Vandalism in the girls bathrooms provokes mixed reactions

In the girls bathroom outside of the English and social studies learning center, this exchange of messages has been on the door of one of the bathroom stalls since the 2014-2015 school year.

In the girls bathroom outside of the English and social studies learning center, this exchange of messages has been on the door of one of the bathroom stalls since the 2014-2015 school year.

Francesca Truitt, A&E Editor

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In terms of aesthetics, Staples is a beautiful school — a brick building, wide halls, blue and beige lockers — so, it’s odd to think of Staples as having grafitti hidden inside the bathroom stalls. But in the girls bathrooms, most stalls serve as canvases for inspirational messages, as well as drawings, written by students and seen by hundreds of girls.

The girls bathroom stalls have become a haven for Staples girls’ deep, often inspirational, anonymous thoughts. In the girls bathroom, on the second floor, outside of the English and social studies learning center, an original message written in silver sharpie reads, “be the girl you want to be, that is what will truly make you happy.”

Immediately below the first post, another girl commented in black sharpie, “sadly I’m in a judgemental society,” in response to the original statement. And to that reply, another anonymous silver sharpie rang in, “shut up there’s a world outside the bubble.”

Throughout the school, short exchanges like this are dispersed in the girls bathrooms, often prompted by an inspiration message that leads others to comment, almost like an anonymous Facebook feed.

“I think it’s cool, it’s definitely typical high school-y,” Cathy Lahn ’17 said. “No one’s saying anything mean about anyone, so it’s harmless.”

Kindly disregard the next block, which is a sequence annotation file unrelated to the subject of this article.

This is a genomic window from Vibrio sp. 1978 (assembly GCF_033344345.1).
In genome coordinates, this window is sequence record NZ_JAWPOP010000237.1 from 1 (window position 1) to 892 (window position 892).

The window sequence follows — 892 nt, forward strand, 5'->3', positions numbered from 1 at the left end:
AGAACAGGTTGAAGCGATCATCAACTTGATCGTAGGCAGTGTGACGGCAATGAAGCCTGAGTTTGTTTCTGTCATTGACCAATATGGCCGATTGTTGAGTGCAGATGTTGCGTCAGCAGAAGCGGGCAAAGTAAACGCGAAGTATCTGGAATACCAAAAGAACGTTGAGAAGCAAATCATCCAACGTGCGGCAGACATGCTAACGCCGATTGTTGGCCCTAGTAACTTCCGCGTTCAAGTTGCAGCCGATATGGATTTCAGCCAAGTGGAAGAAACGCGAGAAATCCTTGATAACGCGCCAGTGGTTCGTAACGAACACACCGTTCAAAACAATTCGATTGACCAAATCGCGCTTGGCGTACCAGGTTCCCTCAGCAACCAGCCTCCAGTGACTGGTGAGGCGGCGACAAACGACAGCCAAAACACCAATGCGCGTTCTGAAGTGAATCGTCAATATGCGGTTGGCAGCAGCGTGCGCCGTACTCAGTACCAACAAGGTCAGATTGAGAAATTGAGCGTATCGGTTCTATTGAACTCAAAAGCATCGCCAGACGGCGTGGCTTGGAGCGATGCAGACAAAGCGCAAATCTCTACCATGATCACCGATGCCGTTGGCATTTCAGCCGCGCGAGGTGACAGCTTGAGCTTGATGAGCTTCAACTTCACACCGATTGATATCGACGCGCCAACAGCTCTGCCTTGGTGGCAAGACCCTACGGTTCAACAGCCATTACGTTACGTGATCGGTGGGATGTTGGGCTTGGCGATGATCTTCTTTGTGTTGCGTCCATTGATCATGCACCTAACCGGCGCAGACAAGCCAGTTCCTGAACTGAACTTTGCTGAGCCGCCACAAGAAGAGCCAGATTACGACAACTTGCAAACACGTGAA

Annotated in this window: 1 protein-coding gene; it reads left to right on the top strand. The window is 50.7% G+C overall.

However, not everyone is fond of the exchanges inside the girls bathroom stalls. “I just don’t really see the point to people doing that,” Sophie Betar ’18 said. “I don’t see what they get out of it.”

Although the original post is oftentimes an inspirational message, Vanessa Winter ’18 is confident that the intent behind it isn’t as virtuous as it may seem at first. “I think people do it more for the attention than to motivate people,” Winter said.

Although the posts don’t help Natalie Lieberson ’17  herself, she thinks that they could serve to actually help others.

“It might make them feel better during their day and keep them going,” Lieberson said. “Like you can get through this, you can get through high school and it just gives some people the push they need.”

In addition to anonymous written messages, the girls bathrooms also have many drawings hidden inside the stalls.

An anonymous junior girl who has drawn one of the many drawings in the bathrooms, which pictures a person meant to represent the people in Staples who go about life feeling unnoticed, first drew it to make a statement.

“It’s a different canvas, persay, but I think that’s what helps make it such a statement,” she said. “It wasn’t just like something profane written, or like graffiti, it was definitely art.”

According to Doug Raigosa ’16, unlike the messages and drawings in girls bathrooms, the things written and drawn in the boys stalls are more “immature,” he said.

“It just stuff like ‘call so-and-so for a good time,’ as a joke — I hope,” Raigosa said.

But, according to Raigosa, some of the drawings are creative and artistic, and “it helps pass the time in the stall.”

According to Merriam Webster Dictionary, the legal definition of vandalism entails “deliberately destroying or damaging property.” With regard to the written exchanges and drawings inside the bathroom stalls, everyone interviewed agreed that it was vandalism.

“But not all vandalism is bad vandalism,” Lahn said.

Despite the anonymous junior girl acknowledging her drawing as vandalism, she stands behind it.

“In a way yes, [it is vandalism], but I think that’s what adds to the shock of it,” she said. “And I think art is meant to shock people.”

In the girls bathroom on the second floor outside of the English and social studies learning center, “Its [sic] gonna be okay” is written in pencil on the door of the first bathroom stall. This quote has been on the bathroom wall, untouched, for well over a year.

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